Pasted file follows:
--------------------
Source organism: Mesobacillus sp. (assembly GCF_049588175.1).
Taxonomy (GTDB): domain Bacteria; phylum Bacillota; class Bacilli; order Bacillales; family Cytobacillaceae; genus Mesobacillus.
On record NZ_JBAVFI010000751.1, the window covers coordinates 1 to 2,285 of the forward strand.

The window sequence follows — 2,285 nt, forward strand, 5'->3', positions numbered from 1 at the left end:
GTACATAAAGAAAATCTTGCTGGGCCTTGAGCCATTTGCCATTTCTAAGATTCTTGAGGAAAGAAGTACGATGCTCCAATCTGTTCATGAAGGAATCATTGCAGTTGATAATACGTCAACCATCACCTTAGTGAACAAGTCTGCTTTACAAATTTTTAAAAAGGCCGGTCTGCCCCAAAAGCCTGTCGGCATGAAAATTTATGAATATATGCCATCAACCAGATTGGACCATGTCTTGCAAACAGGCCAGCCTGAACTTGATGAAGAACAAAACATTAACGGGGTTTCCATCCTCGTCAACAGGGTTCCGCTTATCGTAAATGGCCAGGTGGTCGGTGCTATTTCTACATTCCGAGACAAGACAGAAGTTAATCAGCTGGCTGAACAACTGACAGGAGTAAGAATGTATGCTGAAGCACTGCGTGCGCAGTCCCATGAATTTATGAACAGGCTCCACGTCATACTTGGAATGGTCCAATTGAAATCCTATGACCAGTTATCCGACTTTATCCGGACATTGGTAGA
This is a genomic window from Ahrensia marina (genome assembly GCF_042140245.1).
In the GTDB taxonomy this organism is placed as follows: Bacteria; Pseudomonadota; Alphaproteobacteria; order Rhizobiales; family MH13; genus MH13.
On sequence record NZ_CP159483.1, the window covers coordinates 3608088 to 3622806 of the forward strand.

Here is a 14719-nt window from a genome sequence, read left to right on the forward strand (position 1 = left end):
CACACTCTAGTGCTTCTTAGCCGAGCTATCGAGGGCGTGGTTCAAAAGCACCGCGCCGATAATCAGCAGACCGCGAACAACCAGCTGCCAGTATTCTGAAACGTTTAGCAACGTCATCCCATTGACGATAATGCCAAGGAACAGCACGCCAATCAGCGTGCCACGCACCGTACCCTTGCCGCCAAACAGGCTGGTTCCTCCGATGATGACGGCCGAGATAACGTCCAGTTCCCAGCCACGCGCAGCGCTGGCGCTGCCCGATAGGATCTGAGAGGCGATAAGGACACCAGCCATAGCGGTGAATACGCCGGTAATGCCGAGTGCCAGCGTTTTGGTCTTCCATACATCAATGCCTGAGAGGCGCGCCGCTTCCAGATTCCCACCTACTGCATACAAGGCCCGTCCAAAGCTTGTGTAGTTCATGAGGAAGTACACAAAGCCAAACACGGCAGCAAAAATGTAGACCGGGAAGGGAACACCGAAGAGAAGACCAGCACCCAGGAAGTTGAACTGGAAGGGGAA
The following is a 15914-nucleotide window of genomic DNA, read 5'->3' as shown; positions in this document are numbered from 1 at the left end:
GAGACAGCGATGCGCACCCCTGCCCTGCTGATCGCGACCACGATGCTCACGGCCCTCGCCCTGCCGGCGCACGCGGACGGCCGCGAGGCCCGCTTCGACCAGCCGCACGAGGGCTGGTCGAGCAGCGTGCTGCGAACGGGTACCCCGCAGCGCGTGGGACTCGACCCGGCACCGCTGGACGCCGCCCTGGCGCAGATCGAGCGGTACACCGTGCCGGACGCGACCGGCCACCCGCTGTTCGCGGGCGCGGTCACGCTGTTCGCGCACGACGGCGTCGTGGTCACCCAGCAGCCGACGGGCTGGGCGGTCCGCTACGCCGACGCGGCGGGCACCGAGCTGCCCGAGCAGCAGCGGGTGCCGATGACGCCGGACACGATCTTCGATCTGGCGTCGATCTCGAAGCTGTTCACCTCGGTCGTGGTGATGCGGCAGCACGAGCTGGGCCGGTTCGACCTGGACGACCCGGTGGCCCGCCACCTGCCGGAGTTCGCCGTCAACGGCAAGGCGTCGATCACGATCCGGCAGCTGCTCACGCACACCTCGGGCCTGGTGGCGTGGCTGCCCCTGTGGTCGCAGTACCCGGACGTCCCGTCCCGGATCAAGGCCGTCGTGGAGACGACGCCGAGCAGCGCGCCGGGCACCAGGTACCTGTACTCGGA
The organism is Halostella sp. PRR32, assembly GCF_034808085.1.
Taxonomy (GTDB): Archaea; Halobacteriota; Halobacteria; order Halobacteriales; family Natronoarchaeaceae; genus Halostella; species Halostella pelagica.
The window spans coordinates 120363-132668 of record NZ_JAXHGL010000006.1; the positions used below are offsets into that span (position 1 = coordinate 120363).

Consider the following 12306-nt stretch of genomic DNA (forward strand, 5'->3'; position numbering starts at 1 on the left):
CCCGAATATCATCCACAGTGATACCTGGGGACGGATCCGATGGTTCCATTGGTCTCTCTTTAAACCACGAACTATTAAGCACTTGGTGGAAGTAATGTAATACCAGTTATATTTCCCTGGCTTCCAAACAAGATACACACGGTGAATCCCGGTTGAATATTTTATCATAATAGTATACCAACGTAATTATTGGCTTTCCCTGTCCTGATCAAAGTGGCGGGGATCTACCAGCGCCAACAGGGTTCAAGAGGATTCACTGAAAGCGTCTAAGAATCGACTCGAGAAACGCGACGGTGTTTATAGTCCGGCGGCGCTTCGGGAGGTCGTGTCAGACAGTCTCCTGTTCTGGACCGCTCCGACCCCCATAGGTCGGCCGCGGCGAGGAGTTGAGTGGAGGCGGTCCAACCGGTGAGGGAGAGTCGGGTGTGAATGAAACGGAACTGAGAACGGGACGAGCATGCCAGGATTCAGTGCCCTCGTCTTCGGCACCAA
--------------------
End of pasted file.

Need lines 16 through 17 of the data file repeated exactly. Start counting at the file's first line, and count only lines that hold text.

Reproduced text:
Consider the following 12306-nt stretch of genomic DNA (forward strand, 5'->3'; position numbering starts at 1 on the left):
CCCGAATATCATCCACAGTGATACCTGGGGACGGATCCGATGGTTCCATTGGTCTCTCTTTAAACCACGAACTATTAAGCACTTGGTGGAAGTAATGTAATACCAGTTATATTTCCCTGGCTTCCAAACAAGATACACACGGTGAATCCCGGTTGAATATTTTATCATAATAGTATACCAACGTAATTATTGGCTTTCCCTGTCCTGATCAAAGTGGCGGGGATCTACCAGCGCCAACAGGGTTCAAGAGGATTCACTGAAAGCGTCTAAGAATCGACTCGAGAAACGCGACGGTGTTTATAGTCCGGCGGCGCTTCGGGAGGTCGTGTCAGACAGTCTCCTGTTCTGGACCGCTCCGACCCCCATAGGTCGGCCGCGGCGAGGAGTTGAGTGGAGGCGGTCCAACCGGTGAGGGAGAGTCGGGTGTGAATGAAACGGAACTGAGAACGGGACGAGCATGCCAGGATTCAGTGCCCTCGTCTTCGGCACCAA